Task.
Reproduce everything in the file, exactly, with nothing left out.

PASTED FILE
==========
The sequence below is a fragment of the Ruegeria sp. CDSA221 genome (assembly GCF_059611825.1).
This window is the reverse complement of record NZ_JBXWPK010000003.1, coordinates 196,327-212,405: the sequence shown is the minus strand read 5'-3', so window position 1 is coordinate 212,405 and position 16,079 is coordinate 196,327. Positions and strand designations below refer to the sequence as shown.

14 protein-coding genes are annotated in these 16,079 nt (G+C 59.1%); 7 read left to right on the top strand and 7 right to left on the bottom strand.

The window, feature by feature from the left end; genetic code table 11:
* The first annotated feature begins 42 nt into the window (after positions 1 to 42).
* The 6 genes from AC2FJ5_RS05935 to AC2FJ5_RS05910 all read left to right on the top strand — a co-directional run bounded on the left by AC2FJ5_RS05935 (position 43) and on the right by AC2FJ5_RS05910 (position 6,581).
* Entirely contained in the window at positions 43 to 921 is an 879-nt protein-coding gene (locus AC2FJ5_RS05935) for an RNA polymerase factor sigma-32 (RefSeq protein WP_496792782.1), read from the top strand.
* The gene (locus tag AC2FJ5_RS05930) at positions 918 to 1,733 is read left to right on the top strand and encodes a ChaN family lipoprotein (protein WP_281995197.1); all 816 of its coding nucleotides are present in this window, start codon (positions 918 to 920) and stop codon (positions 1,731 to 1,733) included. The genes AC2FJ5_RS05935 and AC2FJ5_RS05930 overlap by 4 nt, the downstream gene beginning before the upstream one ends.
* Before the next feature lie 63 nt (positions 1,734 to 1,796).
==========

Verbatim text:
The sequence below is a fragment of the Ruegeria sp. CDSA221 genome (assembly GCF_059611825.1).
This window is the reverse complement of record NZ_JBXWPK010000003.1, coordinates 196,327-212,405: the sequence shown is the minus strand read 5'-3', so window position 1 is coordinate 212,405 and position 16,079 is coordinate 196,327. Positions and strand designations below refer to the sequence as shown.

14 protein-coding genes are annotated in these 16,079 nt (G+C 59.1%); 7 read left to right on the top strand and 7 right to left on the bottom strand.

The window, feature by feature from the left end; genetic code table 11:
* The first annotated feature begins 42 nt into the window (after positions 1 to 42).
* The 6 genes from AC2FJ5_RS05935 to AC2FJ5_RS05910 all read left to right on the top strand — a co-directional run bounded on the left by AC2FJ5_RS05935 (position 43) and on the right by AC2FJ5_RS05910 (position 6,581).
* Entirely contained in the window at positions 43 to 921 is an 879-nt protein-coding gene (locus AC2FJ5_RS05935) for an RNA polymerase factor sigma-32 (RefSeq protein WP_496792782.1), read from the top strand.
* The gene (locus tag AC2FJ5_RS05930) at positions 918 to 1,733 is read left to right on the top strand and encodes a ChaN family lipoprotein (protein WP_281995197.1); all 816 of its coding nucleotides are present in this window, start codon (positions 918 to 920) and stop codon (positions 1,731 to 1,733) included. The genes AC2FJ5_RS05935 and AC2FJ5_RS05930 overlap by 4 nt, the downstream gene beginning before the upstream one ends.
* Before the next feature lie 63 nt (positions 1,734 to 1,796).